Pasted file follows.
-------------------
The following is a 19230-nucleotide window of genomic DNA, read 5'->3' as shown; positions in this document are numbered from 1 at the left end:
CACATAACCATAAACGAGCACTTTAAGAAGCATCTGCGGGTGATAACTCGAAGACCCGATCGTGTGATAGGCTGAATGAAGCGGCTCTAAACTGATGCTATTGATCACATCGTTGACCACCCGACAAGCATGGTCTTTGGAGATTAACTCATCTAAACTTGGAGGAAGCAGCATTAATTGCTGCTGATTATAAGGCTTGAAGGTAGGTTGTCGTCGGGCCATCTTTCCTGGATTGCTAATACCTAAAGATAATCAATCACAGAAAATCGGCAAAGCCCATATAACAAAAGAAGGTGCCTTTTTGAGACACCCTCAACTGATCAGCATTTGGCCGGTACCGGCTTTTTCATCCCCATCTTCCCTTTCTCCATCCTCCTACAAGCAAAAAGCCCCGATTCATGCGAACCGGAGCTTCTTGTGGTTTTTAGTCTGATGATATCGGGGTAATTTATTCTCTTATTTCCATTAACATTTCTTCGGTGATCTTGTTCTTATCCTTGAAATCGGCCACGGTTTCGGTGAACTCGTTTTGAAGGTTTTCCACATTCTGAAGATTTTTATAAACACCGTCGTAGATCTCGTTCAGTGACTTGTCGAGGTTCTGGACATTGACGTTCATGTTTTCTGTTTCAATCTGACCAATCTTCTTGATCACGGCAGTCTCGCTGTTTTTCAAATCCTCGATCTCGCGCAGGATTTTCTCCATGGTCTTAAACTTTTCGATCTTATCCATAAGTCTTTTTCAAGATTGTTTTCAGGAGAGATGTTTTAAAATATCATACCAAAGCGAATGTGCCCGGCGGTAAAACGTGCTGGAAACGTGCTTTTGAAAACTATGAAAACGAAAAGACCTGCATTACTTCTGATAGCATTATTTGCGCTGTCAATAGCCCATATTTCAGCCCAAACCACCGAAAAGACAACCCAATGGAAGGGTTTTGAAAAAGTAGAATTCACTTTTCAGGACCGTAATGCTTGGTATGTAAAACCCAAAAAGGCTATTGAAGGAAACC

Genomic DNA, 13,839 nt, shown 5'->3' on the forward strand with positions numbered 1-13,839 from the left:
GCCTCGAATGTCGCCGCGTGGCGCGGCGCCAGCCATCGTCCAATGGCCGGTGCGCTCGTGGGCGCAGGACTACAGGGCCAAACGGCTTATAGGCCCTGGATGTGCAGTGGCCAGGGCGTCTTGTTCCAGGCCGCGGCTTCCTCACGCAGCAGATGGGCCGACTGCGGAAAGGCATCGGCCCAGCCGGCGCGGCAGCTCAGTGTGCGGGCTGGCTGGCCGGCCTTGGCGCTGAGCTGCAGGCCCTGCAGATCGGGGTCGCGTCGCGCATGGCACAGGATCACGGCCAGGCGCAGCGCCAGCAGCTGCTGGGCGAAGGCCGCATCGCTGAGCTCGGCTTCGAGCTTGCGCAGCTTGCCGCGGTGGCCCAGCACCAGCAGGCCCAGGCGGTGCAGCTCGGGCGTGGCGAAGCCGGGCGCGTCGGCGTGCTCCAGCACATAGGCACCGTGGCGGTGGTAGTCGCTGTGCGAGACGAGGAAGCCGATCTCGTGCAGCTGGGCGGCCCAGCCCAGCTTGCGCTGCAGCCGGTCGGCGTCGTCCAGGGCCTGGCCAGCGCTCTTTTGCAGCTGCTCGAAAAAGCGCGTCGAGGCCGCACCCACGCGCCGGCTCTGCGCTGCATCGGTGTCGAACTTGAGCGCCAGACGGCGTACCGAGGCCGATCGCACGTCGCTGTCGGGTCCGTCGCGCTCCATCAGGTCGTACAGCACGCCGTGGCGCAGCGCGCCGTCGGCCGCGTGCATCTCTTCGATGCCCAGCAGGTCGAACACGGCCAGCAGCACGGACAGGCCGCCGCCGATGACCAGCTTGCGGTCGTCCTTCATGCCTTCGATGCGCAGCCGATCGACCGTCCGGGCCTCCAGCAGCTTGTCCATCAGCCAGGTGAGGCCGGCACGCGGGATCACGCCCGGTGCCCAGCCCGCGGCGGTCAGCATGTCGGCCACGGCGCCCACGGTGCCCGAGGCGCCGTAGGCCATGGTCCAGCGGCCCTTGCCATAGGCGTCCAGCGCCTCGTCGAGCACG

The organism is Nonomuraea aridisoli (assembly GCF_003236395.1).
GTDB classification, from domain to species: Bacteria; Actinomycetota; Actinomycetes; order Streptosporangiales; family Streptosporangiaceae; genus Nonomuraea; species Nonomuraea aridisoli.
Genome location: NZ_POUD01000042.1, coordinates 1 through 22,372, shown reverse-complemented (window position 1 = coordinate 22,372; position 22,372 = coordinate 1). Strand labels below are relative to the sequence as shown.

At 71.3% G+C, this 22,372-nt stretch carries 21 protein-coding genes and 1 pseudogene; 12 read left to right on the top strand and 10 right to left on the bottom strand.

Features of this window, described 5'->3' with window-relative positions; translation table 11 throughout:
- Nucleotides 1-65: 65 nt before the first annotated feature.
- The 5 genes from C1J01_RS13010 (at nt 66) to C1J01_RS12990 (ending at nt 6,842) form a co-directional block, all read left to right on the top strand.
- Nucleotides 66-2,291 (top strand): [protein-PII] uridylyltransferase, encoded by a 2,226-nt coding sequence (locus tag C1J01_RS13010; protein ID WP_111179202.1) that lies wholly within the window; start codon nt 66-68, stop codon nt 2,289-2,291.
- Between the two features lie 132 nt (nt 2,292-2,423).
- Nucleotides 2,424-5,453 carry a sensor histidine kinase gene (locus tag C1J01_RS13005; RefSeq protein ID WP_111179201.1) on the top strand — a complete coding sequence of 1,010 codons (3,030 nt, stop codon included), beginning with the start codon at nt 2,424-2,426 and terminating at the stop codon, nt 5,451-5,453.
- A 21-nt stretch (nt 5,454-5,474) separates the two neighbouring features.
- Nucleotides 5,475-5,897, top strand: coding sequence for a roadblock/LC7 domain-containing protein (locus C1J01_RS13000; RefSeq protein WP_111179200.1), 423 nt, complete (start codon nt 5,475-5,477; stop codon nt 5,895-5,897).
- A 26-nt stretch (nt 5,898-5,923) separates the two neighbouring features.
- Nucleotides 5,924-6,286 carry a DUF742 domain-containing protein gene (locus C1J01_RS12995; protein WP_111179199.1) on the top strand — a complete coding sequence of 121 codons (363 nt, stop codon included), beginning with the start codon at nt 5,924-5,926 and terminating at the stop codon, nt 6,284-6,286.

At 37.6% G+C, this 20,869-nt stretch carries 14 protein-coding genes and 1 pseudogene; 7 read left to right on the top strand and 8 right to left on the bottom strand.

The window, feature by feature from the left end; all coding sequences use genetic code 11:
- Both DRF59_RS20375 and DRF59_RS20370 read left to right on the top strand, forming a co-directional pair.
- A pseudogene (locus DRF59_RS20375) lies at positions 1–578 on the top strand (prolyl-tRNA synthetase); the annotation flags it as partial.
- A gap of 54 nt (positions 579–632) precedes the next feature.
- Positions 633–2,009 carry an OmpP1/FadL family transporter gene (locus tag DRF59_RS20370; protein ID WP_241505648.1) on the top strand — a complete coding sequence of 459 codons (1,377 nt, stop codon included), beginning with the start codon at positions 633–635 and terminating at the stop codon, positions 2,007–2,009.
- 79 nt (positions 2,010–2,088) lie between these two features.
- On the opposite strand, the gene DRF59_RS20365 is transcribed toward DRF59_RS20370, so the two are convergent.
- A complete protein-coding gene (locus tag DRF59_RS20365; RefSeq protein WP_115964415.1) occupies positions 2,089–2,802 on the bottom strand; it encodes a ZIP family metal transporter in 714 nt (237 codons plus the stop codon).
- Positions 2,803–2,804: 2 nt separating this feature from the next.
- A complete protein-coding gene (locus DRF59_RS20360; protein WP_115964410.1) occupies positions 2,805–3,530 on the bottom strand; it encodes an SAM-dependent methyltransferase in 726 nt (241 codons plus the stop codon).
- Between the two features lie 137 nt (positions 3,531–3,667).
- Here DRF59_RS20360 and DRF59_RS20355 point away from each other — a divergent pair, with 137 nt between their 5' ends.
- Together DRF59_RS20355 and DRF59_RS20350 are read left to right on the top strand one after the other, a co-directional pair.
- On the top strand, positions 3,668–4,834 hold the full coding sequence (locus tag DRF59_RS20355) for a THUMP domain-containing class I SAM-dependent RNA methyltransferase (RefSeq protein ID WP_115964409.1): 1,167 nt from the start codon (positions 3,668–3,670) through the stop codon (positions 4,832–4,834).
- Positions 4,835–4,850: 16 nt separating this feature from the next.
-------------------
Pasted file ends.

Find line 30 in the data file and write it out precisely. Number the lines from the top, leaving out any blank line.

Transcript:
- Between the two features lie 137 nt (positions 3,531–3,667).